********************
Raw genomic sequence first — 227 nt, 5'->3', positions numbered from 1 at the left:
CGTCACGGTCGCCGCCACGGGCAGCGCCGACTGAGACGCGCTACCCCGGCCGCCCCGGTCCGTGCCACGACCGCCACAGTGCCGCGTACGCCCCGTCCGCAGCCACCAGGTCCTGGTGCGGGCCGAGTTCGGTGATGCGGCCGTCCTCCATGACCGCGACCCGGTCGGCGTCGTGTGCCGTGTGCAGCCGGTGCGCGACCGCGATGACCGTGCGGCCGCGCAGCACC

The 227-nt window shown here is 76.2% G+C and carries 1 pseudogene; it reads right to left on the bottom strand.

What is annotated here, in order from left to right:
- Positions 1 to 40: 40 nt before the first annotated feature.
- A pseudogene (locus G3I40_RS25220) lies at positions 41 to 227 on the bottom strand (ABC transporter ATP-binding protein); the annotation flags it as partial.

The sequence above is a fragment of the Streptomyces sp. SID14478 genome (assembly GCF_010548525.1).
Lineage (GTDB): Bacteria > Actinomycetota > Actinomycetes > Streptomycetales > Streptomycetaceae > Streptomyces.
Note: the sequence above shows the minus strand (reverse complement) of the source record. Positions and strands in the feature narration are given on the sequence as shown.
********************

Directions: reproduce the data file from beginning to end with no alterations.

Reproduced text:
Raw genomic sequence first — 227 nt, 5'->3', positions numbered from 1 at the left:
CGTCACGGTCGCCGCCACGGGCAGCGCCGACTGAGACGCGCTACCCCGGCCGCCCCGGTCCGTGCCACGACCGCCACAGTGCCGCGTACGCCCCGTCCGCAGCCACCAGGTCCTGGTGCGGGCCGAGTTCGGTGATGCGGCCGTCCTCCATGACCGCGACCCGGTCGGCGTCGTGTGCCGTGTGCAGCCGGTGCGCGACCGCGATGACCGTGCGGCCGCGCAGCACC

The 227-nt window shown here is 76.2% G+C and carries 1 pseudogene; it reads right to left on the bottom strand.

What is annotated here, in order from left to right:
- Positions 1 to 40: 40 nt before the first annotated feature.
- A pseudogene (locus G3I40_RS25220) lies at positions 41 to 227 on the bottom strand (ABC transporter ATP-binding protein); the annotation flags it as partial.

The sequence above is a fragment of the Streptomyces sp. SID14478 genome (assembly GCF_010548525.1).
Lineage (GTDB): Bacteria > Actinomycetota > Actinomycetes > Streptomycetales > Streptomycetaceae > Streptomyces.
Note: the sequence above shows the minus strand (reverse complement) of the source record. Positions and strands in the feature narration are given on the sequence as shown.